The call for papers is now open, please refer to www.hibi.it for details.
June 18th, 2010
Simbios, the NIH Center for Biomedical Computation at Stanford University, is excited to announce the release of OPENMM 2.0.
OPENMM was designed to enhance the performance of almost any molecular dynamics simulation package (MD package) by allowing the code to be executed on high performance computer architectures, in particular Graphics Processing Units (GPUs). Most molecular dynamics packages can be modified to call OPENMM, resulting in significant acceleration on such high performance architectures, without changing the way users interact with the MD package. Read the rest of this entry »
February 8th, 2010
In response to the large number of requests from the community, the organizing committee of HiBi 2010 extend the deadline for paper and abstract submission from Monday June 21 to Thursday July 1, 2010.
The HiBi workshop establishes a forum to link researchers in the areas of parallel computing and computational systems biology. One of the main limitations in managing models of biological systems comes from the fundamental difference between the high parallelism evident in biochemical reactions and the sequential environments employed for the analysis of these reactions. Such limitations affect all varieties of continuous, deterministic, discrete and stochastic models; undermining the applicability of simulation techniques and analysis of biological models. The goal of HiBi is therefore to bring together researchers in the fields of high performance computing and computational systems biology. Experts from around the world will present their current work, discuss profound challenges, new ideas, results, applications and their experience relating to key aspects of high performance computing in biology.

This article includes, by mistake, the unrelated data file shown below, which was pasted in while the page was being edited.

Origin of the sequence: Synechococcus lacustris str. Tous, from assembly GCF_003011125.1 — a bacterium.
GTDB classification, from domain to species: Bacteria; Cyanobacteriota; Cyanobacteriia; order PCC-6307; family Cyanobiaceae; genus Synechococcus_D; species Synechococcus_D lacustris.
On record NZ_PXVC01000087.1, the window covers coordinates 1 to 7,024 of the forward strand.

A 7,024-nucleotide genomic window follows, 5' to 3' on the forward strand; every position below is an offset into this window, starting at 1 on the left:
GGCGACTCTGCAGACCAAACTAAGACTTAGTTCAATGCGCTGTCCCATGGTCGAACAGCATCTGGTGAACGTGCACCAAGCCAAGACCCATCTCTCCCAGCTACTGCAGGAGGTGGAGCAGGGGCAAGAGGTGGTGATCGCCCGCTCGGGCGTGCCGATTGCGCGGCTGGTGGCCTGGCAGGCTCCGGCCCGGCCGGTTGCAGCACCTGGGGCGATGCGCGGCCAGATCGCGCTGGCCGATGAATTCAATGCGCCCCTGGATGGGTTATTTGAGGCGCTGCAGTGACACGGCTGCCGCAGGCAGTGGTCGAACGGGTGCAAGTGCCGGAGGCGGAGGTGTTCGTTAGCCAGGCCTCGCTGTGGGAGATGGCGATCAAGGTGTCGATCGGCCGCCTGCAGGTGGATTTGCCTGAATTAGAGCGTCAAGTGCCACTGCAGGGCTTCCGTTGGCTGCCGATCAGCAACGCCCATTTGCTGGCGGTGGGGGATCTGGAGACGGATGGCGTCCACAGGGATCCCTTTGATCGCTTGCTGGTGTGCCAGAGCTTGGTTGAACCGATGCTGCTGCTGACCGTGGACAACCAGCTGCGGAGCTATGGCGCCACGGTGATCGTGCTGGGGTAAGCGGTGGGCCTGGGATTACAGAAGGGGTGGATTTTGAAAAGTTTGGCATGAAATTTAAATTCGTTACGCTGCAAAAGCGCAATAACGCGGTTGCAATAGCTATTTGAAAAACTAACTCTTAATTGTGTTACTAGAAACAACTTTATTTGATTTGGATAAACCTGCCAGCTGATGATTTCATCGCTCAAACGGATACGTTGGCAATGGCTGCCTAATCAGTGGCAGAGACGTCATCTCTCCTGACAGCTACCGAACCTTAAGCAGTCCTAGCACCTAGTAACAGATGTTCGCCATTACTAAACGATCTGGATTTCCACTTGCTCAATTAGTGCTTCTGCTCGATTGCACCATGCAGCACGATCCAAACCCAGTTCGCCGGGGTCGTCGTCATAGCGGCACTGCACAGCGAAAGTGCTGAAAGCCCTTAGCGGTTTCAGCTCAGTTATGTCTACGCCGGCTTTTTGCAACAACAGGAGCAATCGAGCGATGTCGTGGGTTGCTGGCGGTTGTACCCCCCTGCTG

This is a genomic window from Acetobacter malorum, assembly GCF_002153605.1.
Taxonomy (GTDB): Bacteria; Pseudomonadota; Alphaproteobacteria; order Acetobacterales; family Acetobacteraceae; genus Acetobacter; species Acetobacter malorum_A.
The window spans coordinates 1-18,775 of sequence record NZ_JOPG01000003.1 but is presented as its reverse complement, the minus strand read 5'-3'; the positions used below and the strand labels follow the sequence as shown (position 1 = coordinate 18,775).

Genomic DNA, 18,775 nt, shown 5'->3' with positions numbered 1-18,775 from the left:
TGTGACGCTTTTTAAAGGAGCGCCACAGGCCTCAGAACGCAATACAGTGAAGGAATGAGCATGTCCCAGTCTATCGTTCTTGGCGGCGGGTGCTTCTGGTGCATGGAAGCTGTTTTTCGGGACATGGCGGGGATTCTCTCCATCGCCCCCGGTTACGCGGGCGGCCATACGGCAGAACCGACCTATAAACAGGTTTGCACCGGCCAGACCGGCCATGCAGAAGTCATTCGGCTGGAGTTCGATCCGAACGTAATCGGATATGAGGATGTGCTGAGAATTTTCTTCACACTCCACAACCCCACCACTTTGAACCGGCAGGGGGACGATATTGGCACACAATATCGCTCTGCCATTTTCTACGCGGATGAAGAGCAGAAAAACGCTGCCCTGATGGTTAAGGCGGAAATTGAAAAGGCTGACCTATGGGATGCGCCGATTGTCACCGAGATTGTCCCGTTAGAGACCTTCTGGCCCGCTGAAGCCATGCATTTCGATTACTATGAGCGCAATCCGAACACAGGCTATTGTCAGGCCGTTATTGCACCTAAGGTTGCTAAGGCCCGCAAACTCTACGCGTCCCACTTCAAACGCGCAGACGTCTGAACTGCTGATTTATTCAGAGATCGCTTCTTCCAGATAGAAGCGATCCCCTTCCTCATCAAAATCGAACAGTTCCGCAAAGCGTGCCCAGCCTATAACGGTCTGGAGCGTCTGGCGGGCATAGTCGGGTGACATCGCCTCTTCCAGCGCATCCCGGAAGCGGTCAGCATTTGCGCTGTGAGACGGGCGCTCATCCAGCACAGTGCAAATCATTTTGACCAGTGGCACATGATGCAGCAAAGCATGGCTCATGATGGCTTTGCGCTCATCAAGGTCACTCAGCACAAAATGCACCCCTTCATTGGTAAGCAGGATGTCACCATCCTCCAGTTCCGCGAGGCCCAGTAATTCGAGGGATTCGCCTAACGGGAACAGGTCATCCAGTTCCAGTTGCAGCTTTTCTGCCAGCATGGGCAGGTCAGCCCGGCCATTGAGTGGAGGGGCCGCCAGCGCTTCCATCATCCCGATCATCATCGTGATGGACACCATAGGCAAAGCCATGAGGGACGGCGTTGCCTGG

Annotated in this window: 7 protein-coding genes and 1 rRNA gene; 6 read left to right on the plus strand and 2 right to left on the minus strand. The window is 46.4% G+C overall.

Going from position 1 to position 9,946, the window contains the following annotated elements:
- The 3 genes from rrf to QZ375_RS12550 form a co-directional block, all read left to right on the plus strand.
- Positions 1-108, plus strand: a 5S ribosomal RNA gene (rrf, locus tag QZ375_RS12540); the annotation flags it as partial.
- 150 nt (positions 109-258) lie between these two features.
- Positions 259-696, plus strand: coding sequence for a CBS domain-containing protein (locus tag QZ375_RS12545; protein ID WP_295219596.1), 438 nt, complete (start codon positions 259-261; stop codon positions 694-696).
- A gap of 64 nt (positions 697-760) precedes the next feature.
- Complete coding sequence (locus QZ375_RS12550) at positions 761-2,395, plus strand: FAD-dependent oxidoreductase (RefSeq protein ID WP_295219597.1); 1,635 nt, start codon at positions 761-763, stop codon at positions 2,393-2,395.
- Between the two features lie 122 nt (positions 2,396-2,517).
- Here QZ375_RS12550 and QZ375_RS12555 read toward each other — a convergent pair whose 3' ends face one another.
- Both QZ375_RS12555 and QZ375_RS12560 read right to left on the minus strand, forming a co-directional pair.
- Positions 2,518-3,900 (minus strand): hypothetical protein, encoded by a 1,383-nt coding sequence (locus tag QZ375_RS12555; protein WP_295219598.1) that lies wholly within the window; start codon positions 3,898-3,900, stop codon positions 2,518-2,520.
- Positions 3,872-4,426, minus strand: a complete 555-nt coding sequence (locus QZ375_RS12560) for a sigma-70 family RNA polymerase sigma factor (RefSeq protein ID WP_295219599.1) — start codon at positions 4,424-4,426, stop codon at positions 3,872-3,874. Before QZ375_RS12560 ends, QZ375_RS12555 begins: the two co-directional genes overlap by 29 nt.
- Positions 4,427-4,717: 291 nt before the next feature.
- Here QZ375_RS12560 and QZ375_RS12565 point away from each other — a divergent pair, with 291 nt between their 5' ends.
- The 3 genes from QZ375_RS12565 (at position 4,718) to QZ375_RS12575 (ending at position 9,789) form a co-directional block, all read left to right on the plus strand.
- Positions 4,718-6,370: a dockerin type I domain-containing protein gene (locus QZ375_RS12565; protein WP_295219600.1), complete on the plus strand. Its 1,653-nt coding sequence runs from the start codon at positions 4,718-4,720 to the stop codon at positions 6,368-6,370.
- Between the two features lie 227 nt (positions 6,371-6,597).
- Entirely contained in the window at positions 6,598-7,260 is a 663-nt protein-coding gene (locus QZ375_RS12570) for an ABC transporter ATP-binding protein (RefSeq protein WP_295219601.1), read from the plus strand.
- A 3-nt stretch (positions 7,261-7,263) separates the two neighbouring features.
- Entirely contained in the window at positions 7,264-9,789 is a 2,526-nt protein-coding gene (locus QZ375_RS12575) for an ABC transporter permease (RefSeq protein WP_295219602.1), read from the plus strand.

November 25th, 2009
The HiBi workshop establishes a forum to link researchers in the areas of parallel computing and computational systems biology. One of the main limitations in managing models of biological systems comes from the fundamental difference between the high parallelism evident in biochemical reactions and the sequential environments employed for the analysis of these reactions. Such limitations affect all varieties of continuous, deterministic, discrete and stochastic models; undermining the applicability of simulation techniques and analysis of biological models. The goal of HiBi is therefore to bring together researchers in the fields of high performance computing and computational systems biology. Experts from around the world will present their current work, discuss